On the market since 2014 with a $12 million price tag, which was never reduced, the landmark Russian Hill home at 1032 Broadway has just quietly traded hands with an $11 million contract price or roughly $2,828 per square foot.

Built in 1853 for Joseph H. Atkinson, a builder, bricklayer and real estate agent, the two-story Italian Villa was first remodeled around 1900 by Willis Polk, survived the Great Quake and Fire in 1906 and was most recently remodeled and upgraded “for modern comfort” circa 2000 (including the addition of an elevator from the new two-car garage below).

1032 Broadway Kitchen

The 3,890 square foot home sits on a 8,700 square foot lot with big city views.

1032 Broadway View

And yes, permits for a partial interior renovation have been requested, including the removal of the Game of Thrones worthy fireplace in the living room and a set of stairs, along with a “resurfacing” of the kitchen, a renovation of the dining room and a “reconfiguration” of at least two bathrooms.

1032 Broadway: Living Room Fireplace

Comments from “Plugged-In” Readers

  1. Posted by Notcom

    “And yes, permits for a partial interior renovation have been requested” It got lucky 113 year ago, let’s hope that continues.

    And tho not much was made of its age – beyond mentioning it, of course – I’m assuming this must be one of the oldest buildings in SF

    • Posted by Tipster

      There are only 4 older houses in San Francisco. See name link, and select first article.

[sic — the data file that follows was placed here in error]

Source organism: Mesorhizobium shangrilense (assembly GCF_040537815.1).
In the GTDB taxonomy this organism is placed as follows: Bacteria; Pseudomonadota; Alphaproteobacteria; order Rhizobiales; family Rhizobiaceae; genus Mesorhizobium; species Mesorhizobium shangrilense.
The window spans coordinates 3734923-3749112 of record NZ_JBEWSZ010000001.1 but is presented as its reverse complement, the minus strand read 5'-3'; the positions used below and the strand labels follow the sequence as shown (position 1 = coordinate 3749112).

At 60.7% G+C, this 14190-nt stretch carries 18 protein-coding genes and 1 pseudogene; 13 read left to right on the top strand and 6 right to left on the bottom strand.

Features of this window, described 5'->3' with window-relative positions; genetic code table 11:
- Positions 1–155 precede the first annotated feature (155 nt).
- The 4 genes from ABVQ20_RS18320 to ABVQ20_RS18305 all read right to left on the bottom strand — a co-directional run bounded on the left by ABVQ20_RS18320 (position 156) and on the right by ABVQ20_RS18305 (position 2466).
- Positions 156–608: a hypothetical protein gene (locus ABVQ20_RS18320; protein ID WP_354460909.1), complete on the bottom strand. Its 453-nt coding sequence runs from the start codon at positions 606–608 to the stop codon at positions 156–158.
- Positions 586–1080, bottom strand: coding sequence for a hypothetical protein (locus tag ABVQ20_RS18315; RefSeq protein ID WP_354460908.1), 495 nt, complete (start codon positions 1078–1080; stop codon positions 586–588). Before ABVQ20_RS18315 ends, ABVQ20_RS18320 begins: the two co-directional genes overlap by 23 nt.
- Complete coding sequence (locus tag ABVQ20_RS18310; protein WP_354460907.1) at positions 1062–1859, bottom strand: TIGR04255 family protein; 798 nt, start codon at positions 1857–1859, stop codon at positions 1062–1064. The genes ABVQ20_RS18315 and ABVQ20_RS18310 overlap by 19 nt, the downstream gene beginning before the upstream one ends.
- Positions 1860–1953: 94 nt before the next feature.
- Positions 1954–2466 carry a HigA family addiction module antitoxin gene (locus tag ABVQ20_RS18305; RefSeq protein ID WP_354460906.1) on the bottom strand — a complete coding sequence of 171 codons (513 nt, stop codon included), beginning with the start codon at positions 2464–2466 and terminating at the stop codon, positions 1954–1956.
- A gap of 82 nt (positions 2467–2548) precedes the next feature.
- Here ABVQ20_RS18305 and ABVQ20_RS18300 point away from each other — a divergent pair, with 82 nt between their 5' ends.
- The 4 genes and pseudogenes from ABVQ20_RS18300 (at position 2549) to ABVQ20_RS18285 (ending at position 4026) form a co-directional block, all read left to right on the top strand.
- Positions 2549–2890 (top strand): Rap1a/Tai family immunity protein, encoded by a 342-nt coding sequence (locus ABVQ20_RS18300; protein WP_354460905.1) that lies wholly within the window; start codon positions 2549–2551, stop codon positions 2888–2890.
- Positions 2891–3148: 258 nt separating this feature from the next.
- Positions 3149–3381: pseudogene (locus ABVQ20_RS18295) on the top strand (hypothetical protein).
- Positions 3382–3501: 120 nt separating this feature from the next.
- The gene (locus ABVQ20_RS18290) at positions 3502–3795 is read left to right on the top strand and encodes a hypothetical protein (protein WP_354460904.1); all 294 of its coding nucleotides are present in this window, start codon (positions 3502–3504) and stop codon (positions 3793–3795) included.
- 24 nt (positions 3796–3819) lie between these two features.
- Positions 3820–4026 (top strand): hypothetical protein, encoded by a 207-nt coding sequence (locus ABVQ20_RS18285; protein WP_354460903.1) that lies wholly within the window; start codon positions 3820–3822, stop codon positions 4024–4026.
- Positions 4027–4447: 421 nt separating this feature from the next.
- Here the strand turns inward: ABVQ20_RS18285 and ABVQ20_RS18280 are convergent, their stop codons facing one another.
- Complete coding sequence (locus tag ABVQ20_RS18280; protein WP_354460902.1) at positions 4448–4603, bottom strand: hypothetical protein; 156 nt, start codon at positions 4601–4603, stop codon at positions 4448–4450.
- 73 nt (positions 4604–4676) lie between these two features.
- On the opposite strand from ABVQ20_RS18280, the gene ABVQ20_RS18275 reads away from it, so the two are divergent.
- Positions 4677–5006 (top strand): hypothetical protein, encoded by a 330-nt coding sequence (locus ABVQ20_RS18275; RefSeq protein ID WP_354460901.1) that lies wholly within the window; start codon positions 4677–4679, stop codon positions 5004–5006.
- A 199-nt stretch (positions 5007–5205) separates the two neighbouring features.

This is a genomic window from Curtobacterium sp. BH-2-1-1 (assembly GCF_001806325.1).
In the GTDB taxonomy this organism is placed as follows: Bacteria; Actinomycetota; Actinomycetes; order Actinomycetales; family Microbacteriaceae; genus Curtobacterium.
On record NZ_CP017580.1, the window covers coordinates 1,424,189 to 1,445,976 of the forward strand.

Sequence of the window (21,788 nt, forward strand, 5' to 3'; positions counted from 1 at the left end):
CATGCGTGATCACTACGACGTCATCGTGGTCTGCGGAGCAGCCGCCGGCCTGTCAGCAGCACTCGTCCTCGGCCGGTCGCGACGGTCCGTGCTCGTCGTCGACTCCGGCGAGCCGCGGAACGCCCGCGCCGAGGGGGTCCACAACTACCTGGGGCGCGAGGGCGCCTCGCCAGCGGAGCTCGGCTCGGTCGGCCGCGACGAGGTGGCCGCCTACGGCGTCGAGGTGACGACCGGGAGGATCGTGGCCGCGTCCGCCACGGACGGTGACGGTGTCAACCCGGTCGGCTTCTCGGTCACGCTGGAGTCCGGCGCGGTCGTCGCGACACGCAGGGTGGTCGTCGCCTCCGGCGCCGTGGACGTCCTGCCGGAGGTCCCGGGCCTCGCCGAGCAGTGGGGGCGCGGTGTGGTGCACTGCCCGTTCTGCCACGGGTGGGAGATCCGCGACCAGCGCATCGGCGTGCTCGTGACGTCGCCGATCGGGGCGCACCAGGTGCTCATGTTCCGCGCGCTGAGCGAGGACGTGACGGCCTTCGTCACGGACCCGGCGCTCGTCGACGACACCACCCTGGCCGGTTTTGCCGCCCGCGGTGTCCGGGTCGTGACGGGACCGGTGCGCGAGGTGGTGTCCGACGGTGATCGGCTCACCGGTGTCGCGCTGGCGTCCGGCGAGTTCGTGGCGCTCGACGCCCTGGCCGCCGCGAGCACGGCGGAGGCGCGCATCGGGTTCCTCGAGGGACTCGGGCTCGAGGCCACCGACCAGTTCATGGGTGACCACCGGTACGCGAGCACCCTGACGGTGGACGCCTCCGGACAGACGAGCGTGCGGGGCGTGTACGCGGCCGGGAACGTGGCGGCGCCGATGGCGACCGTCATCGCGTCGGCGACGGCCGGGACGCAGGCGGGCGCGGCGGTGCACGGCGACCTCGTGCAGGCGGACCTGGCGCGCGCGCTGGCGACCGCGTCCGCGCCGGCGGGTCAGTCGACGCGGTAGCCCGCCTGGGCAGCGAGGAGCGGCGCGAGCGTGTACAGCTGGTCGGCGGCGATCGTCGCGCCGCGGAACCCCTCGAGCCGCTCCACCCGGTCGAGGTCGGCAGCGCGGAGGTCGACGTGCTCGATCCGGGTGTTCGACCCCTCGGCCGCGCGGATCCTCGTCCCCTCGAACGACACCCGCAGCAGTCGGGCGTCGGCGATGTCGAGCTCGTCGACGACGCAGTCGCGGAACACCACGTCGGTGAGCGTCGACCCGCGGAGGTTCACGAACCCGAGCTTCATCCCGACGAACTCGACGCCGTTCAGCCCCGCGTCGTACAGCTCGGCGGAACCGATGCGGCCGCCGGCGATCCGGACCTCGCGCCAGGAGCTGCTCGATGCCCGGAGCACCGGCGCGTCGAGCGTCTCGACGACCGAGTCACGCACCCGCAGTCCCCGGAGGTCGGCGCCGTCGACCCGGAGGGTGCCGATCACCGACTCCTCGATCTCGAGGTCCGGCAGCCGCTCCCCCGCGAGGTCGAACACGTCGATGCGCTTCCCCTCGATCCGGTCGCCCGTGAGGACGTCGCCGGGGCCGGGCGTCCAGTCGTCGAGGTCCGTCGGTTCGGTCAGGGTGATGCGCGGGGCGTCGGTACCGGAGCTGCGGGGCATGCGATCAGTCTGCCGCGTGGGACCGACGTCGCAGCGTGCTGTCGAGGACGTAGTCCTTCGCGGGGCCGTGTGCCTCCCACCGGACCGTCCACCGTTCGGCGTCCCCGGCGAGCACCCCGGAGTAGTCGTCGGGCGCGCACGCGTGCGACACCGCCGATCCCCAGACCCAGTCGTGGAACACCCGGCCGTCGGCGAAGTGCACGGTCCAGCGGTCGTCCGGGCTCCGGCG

• Posted by Notcom

        Thanks! Russian Hill seemed to have been a popular spot early on: the Humphrey House nearby was purportedly the oldest when it was torn down, tho there are many competitors and much confusion over actual dates of construction. Certain this is – as your article shows – one of the oldest residential structures…might be a few commercial structures on Montgomery of similar age too.

  2. Posted by MP1

    Why would someone want to get rid of a fireplace like that? You could make a bedroom out of it in a pinch.

  3. Posted by Philip

    I spent many a day in that house in the 50s and 60s. The first awful thing that happened to it was when an owner sold the lot uphill, along Florence Place, where a monstrous thing that looks like a circus wagon was built. Then another owner painted over most of the woodwork. Now It looks like some tasteless arriviste will try to mangle it into a Daily City box, just as the Mad Men fad is about to go the way of the Tuscan Sponging fad of the ’80s. Getting rid of the fireplace is a crime only a cretin could even contemplate.

    It is a house of great charm and character, all the same. At least for now.

    One buys a warehouse on the basis of dollars per square foot. It is no more appropriate to measure the value a house that way than it is to judge wine on the cost per ounce, or a book by the number of pages. Where did that weird idea come from?

    • Posted by yy

      metrics. I agree it can seem arbitrary at times, but how else would you make a market?

      now why it is that everything is for sale is another question.

  4. Posted by Hanque

    It’s an Italianate Victorian, not an Italian Villa.

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